Nicotine pectinate salt formulation for colon-targeted delivery: A controlled time-delayed delivery system for nicotine

Deborah Shalev, Department of Pharmaceutical Engineering , Azrieli College of Engineering Jerusalem, Jerusalem, Israel (
Adel Penhasi, Polycaps Ltd. , Jerusalem, Israel
Mila Gomberg, Polycaps Ltd. , Jerusalem, Israel

Nicotine has been shown to have a therapeutic role in treating patients with ulcerative colitis (UC) following epidemiological studies showing that smoking lowers the risk of UC relative to non-smokers [Khasawneh et al., J. Crohn’s and Colitis 2014, 8, 553]. Local delivery of nicotine to the colon is a promising therapy.

Nicotine was combined with a low-methoxylated pectin to form nicotine pectinate (NiP) in a water-isopropanol mixture. The water-isopropyl alcohol ratio was found to be central to the ability to form the NiP. The NiP cores were coated by a combination of Eudragit E (Eud. E) and calcium pectinate (CaP) particulates to give a delayed release corresponding to the desired time of delivery in the colon. The time of onset and rate of release of nicotine from the tablets were controlled by optimizing the core formulation, the ratio between Eud. E and CaP, and the thickness of the film coating. The dissolution profiles of nicotine release from the coated tablets were compared to those of a commercial nicotine resinate (NiR) product, Polacrilex.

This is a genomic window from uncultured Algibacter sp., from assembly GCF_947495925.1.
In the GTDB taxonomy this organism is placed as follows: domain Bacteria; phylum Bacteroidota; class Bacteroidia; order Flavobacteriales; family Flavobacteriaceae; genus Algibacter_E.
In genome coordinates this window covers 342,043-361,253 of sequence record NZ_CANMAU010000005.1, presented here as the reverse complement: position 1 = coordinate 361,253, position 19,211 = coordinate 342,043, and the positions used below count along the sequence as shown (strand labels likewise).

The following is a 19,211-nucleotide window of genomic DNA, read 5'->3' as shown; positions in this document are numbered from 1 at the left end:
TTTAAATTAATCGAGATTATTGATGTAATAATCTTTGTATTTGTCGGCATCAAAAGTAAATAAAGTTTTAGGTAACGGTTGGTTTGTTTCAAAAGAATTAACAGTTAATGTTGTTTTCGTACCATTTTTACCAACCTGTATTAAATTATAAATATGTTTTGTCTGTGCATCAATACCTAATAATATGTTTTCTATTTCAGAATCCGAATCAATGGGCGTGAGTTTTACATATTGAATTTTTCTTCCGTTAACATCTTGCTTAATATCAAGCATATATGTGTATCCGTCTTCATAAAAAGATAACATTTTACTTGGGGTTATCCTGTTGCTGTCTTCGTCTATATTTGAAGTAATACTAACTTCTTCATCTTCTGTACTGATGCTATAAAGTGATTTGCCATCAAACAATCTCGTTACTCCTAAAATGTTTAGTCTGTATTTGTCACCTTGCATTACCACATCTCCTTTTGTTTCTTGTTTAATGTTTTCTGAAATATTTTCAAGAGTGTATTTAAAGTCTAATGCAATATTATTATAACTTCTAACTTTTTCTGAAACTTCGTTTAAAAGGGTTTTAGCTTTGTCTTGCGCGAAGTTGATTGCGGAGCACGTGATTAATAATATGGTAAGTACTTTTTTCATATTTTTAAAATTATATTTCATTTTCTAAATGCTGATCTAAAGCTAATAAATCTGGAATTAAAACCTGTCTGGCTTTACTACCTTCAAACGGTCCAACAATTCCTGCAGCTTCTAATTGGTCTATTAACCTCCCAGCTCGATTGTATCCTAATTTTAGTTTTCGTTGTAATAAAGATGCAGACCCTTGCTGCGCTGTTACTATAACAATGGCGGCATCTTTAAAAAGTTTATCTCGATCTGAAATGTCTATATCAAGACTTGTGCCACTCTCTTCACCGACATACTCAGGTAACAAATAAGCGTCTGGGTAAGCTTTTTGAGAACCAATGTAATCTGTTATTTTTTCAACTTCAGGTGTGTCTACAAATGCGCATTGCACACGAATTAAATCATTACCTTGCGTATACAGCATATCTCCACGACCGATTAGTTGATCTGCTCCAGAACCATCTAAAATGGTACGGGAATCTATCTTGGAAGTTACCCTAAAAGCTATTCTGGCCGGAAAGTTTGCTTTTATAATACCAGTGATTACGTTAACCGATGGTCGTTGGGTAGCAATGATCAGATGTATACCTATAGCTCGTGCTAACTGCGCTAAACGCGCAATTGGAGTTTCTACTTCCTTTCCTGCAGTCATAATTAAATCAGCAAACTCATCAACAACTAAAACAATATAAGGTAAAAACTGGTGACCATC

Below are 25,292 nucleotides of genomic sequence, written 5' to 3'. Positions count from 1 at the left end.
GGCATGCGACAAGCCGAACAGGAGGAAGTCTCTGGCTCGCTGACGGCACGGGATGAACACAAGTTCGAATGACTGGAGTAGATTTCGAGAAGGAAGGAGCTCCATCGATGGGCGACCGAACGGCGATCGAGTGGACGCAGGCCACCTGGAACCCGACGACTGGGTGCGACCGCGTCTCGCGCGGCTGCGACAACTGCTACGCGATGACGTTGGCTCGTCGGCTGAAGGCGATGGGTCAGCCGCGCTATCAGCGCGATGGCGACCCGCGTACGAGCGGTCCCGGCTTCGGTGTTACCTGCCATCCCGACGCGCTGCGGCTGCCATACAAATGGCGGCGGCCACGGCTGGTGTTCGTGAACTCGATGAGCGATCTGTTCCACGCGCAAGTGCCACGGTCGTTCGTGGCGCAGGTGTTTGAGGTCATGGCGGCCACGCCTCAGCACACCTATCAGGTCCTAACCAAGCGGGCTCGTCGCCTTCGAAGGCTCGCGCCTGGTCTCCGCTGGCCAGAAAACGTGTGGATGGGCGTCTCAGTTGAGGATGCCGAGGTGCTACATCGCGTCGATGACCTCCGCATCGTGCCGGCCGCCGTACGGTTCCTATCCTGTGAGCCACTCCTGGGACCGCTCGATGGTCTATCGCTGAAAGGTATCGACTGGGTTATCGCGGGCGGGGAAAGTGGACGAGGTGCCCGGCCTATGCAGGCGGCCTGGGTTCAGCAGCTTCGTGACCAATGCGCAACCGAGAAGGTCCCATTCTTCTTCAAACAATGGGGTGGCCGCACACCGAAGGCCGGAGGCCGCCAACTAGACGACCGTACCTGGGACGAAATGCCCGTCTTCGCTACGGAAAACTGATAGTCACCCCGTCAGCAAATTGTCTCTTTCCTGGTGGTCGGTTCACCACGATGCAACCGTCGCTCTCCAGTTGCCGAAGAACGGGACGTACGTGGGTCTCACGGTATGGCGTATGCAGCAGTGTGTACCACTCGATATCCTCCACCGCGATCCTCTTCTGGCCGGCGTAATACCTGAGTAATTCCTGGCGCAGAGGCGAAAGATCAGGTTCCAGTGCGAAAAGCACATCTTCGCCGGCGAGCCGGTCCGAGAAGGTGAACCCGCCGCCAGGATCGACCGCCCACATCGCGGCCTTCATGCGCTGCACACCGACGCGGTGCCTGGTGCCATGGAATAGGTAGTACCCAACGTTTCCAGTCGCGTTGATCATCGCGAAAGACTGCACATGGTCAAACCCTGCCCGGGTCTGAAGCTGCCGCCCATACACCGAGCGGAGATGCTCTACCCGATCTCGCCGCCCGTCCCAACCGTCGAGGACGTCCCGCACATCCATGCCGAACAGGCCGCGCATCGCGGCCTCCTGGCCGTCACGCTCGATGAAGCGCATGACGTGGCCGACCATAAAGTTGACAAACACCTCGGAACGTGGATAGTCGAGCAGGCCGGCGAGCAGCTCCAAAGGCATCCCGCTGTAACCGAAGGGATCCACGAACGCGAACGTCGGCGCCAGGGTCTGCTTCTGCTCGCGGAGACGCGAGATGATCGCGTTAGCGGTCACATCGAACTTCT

Differential scanning calorimetry (DSC) showed that the nicotine significantly changed the thermal properties of the nicotine pectinate complexes relative to the pectin. Furthermore, these properties differed among pectins with different degrees of methoxylation of the carboxylic acid groups (7, 16 and 35% methoxylation).

The binding mode was studied at the molecular level by nuclear magnetic resonance (NMR) and infrared spectroscopy (ATR-FTIR) to determine the precise interactions between the nicotine and pectin that change the polymeric properties of the pectin.


Short Biography of Presenting Author

Deborah did her degrees in Organic Chemistry and Nuclear Magnetic Resonance at Tel Aviv University. She joined the Wolfson Centre of Applied Structural Biology at the Hebrew University of Jerusalem within the framework of a MAGNET consortium for drug design and stayed on as a Senior Research Associate. She is currently Head of the Department of Pharmaceutical Engineering at the Azrieli College of Engineering. 

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